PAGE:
Among the many pleasures of being a book critic is that you receive in the mail all sorts of books you weren’t expecting. A recent novel I received is one of the most enjoyable, funniest, and most creatively profane books I have ever read: The Dirty Dust, a 1949 novel written in Irish by Máirtín Ó Cadhain. The book is now appearing in English for the first time, thanks to Yale University Press and a marvelous translation by Alan Titley.
How’s this for a premise: All of the characters in this novel, which is set during World War II, are dead and in their graves. You’d think that one’s resting place would bring peace, but not for this crowd. These folks can’t stop complaining: about the plot they were buried in and the neighbors they’re stuck with for eternity, the lack of crosses made of Connemara marble that would give their graves some class, the inheritances that will go to hated relatives instead of the dearly departed. Some of the complaints are trivial, but others concern weightier matters, including the Irish Republican Army and Hitler’s march across Europe.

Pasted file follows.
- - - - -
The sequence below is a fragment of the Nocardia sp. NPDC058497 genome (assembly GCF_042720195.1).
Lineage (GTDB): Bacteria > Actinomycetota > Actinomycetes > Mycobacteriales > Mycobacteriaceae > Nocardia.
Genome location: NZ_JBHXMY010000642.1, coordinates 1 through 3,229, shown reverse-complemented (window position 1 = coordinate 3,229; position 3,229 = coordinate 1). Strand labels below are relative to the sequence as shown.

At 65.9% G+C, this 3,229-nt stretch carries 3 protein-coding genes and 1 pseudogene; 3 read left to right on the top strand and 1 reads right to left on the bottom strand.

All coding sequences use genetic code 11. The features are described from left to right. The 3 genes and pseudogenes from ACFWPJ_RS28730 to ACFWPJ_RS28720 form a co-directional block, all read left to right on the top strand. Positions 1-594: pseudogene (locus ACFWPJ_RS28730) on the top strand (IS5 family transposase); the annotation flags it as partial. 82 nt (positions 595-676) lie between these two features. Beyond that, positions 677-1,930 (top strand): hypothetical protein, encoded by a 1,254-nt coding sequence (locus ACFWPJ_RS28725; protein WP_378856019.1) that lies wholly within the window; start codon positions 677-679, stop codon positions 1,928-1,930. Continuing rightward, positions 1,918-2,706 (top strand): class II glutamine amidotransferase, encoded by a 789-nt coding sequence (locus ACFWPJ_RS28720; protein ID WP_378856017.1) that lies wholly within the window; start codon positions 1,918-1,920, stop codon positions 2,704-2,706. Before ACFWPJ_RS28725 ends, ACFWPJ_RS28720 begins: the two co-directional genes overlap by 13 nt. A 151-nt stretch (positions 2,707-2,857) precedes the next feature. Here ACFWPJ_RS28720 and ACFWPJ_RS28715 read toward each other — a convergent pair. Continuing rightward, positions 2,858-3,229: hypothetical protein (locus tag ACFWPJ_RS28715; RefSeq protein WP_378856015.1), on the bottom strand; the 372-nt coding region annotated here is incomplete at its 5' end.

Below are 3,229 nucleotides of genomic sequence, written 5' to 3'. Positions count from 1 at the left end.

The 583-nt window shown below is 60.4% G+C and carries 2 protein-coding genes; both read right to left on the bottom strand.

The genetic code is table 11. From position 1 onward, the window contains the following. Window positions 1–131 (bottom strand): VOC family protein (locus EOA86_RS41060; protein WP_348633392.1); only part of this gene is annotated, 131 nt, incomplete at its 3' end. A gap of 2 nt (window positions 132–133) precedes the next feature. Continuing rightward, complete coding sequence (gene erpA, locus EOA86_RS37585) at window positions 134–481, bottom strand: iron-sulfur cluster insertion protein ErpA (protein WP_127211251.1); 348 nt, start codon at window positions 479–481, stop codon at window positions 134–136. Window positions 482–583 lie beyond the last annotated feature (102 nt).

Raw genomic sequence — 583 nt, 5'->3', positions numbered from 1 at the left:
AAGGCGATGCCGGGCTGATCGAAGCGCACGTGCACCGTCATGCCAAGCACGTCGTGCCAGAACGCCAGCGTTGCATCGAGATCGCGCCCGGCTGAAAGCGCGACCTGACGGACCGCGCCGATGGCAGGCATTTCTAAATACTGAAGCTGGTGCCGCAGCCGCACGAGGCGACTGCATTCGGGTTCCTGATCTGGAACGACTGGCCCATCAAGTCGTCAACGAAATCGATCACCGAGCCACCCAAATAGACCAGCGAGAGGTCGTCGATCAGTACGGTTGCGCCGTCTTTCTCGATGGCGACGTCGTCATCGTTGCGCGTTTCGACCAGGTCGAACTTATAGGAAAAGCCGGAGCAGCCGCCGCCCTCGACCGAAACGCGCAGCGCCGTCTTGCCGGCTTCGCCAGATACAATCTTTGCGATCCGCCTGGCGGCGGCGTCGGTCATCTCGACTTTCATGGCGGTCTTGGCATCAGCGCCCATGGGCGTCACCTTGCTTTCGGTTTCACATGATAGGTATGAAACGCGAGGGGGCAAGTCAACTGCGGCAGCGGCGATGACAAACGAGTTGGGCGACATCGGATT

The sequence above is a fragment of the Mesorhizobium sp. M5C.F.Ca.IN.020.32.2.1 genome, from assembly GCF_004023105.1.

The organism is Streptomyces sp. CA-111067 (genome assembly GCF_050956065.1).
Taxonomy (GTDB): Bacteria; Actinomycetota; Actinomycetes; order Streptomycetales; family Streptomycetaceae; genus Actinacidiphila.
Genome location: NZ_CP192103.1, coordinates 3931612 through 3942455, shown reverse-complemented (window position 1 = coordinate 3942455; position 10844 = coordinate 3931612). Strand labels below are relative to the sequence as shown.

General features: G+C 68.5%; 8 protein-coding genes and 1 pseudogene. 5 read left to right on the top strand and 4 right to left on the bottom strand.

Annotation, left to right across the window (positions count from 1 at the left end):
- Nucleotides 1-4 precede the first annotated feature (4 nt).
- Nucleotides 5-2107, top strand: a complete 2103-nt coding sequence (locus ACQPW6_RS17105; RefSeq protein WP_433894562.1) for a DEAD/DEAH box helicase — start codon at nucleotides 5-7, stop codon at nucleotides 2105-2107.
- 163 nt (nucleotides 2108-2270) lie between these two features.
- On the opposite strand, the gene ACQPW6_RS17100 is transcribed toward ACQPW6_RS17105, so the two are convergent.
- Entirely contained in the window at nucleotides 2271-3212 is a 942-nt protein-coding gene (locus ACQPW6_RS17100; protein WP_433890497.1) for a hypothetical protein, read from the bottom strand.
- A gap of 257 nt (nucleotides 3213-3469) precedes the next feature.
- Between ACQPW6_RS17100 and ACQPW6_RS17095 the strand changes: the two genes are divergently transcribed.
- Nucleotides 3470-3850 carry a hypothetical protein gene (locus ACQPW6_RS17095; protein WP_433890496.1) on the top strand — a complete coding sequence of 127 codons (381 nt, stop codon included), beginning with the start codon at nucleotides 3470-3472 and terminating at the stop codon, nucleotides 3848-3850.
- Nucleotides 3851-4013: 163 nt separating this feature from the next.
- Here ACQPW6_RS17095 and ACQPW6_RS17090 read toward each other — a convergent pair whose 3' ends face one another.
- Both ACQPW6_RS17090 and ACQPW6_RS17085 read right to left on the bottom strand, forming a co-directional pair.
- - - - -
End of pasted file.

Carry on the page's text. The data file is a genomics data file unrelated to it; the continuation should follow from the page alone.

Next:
It’s a great book. You should check it out. My full review is at Bookreporter.
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